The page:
Superlative scripts and more importantly, original are hard to come by.
Filmmakers have often looked to literature and adapted best-selling novels because they offer strong stories and a dedicated fan base.
The latter assures safe investment and sometimes, pre-determined profits.
Margaret Mitchell’s classic Gone with the Wind‘s adaptation in 1939 went on to become a monstrous hit.
Hundreds of books have since been adapted on screen. Some of these have even surpassed their source materials.
Here’s a look at the 20 best film adaptations of all time, in chronological order:
1) Gone with the Wind (1939)
This is an adaptation of Mitchell’s novel published in 1936. The Victor Fleming-directorial is popular for its rich production and costume design given the time it was produced in.
The prodigious storytelling of the American civil war makes it a vintage film. The box-office numbers are enough to justify its success considering it’s the highest-grossing film adjusted for inflation.
2) Psycho (1960)
This Alfred Hitchcock masterpiece is an adaptation of Robert Bloch’s novel of the same name. Psycho is still a hugely appreciated horror film for Hitchcock’s vision which was way ahead of its time.
The shower scene is one of the many highlights of this classic whodunit. The film shocked the audience with its unpredictable narrative and an unnerving climax.
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3) To Kill a Mockingbird (1962)
Harper Lee’s 1960s classic novel was famous for its humorous depiction of serious issues like sexual assault and racism. Two years later, Robert Mulligan adapted the best-selling book on screen.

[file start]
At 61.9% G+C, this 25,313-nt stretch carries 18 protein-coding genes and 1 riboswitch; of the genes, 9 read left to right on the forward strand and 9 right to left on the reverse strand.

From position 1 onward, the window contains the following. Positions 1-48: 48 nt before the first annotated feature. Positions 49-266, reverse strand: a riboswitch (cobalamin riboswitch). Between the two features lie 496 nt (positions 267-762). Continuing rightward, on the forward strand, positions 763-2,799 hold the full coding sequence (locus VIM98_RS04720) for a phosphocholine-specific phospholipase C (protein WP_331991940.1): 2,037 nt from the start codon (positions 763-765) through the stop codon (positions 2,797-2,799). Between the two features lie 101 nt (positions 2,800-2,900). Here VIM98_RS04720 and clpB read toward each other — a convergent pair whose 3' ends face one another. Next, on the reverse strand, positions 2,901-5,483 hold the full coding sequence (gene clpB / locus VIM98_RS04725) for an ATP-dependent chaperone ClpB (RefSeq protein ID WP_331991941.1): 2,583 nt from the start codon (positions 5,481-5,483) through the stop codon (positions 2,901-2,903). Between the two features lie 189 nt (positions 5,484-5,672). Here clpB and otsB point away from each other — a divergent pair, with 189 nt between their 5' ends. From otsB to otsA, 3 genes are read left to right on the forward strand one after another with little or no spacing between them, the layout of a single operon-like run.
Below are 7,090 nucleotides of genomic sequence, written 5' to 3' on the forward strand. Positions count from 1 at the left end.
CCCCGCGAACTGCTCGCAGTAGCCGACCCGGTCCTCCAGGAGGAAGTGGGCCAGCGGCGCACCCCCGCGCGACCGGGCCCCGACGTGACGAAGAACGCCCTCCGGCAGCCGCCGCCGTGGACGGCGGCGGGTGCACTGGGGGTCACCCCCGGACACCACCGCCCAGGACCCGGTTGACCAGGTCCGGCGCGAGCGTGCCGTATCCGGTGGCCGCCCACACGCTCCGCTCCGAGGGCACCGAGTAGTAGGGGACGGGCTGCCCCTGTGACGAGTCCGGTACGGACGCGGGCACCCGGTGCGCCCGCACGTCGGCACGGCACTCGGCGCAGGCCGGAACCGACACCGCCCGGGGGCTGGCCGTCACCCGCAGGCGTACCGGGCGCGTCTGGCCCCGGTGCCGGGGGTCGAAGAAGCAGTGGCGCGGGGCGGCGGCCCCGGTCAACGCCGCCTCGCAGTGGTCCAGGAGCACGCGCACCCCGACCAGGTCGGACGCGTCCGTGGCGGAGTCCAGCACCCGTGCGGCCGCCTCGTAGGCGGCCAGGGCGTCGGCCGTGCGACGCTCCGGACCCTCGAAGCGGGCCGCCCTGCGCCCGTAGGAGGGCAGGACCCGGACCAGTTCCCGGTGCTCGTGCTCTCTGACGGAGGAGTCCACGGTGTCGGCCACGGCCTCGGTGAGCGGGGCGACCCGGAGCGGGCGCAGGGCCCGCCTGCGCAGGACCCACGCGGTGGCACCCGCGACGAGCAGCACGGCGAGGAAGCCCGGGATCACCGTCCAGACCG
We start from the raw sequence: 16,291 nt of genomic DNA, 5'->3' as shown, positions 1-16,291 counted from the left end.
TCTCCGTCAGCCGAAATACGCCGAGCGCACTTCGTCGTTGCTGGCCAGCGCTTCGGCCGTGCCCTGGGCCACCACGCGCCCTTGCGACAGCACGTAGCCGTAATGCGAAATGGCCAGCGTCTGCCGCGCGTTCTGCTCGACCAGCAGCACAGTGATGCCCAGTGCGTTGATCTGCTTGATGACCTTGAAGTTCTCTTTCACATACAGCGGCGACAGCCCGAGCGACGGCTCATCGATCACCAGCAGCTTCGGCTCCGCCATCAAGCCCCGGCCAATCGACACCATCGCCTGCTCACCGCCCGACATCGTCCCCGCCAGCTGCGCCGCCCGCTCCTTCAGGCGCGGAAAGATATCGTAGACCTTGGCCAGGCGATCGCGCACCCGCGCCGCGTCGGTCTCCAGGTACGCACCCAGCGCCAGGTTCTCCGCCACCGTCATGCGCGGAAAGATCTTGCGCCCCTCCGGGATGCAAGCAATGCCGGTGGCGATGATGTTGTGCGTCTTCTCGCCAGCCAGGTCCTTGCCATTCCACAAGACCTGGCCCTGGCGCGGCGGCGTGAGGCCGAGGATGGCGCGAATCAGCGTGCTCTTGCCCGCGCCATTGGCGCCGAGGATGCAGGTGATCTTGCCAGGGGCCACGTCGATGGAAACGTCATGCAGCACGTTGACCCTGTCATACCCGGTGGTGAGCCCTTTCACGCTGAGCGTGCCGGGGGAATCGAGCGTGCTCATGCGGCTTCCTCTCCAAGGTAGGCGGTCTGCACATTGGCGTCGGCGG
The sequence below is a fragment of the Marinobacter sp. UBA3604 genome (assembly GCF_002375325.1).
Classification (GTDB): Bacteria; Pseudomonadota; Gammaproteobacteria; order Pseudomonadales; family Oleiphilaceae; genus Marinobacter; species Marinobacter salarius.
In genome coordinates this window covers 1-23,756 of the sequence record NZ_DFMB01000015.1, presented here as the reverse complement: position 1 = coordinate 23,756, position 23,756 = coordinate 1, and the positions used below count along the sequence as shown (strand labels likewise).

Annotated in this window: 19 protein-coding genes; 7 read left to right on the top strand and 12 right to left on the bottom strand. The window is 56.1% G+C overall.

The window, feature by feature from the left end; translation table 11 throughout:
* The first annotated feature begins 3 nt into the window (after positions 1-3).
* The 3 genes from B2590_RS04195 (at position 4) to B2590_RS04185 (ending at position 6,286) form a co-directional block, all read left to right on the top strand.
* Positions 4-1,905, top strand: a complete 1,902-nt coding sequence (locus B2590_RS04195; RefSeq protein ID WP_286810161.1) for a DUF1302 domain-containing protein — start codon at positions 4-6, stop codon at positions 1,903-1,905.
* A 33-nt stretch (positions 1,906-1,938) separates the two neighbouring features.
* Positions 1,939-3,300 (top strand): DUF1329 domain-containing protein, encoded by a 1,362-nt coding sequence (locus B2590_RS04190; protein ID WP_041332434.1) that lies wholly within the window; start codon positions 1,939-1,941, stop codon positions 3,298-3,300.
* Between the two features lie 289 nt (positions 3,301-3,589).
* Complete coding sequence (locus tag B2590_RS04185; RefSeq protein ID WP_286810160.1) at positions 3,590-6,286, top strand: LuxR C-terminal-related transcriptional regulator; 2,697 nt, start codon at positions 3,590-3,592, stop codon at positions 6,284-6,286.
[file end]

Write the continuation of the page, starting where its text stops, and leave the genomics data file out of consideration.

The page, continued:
Starring Gregory Peck in the titular role, To Kill a Mockingbird grossed $20 million against its budget of $2 million. The film is valued for its themes that were portrayed to astounding effect.
4) The Graduate (1967)
Charles Webb’s The Graduate was one-of-its-kind novels to come in late sixties. It had a counter-cultural storyline which dared to talk about taboo subjects.
Mike Nichols transformed the book into celluloid, casting exceptional actors like Dustin Hoffman and Anne Bancroft, who delivered unforgettable performances. The film was so bold that it led to public outrage at the time it released in cinemas.
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5) The Godfather (1972)
Francis Coppola’s The Godfather is the epitome of filmmaking. It’s easily the greatest film adaptations of all time. Mario Puzo’s novel talked about family bonding and sibling rivalries, in a gangster world. It was the first mafia film with a cast that consisted mostly of Italians. The film captured the essence of the book to the highest order.
The detailing, the performances, the cinematography were top-notch. If there is a novel or a film that’s universally found in everyone’s library, it’s this one.
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6) Jaws (1975)
Jaws was Steven Spielberg’s adaptation of Peter Benchley’s thrilling novel of the same name about a giant man-eating shark. The film delivered the thrills as effectively as Benchley wrote it.
Jaws also sparked a trend of high-concept films that didn’t need heavy character development. It still stands as one of the finest adventure-cum-disaster films ever made.
7) The Shining (1980)
Speaking of novelty, Stanley Kubrick’s The Shining stands tall in the category. Based on Stephen King’s novel, The Shining was a different sort of beast that relied on psychological terror over cheap thrills or gore.
The visuals and Jack Nicholson’s performance petrified the audience. Even after decades of technological advancement, The Shining retains the #1 spot among horror films.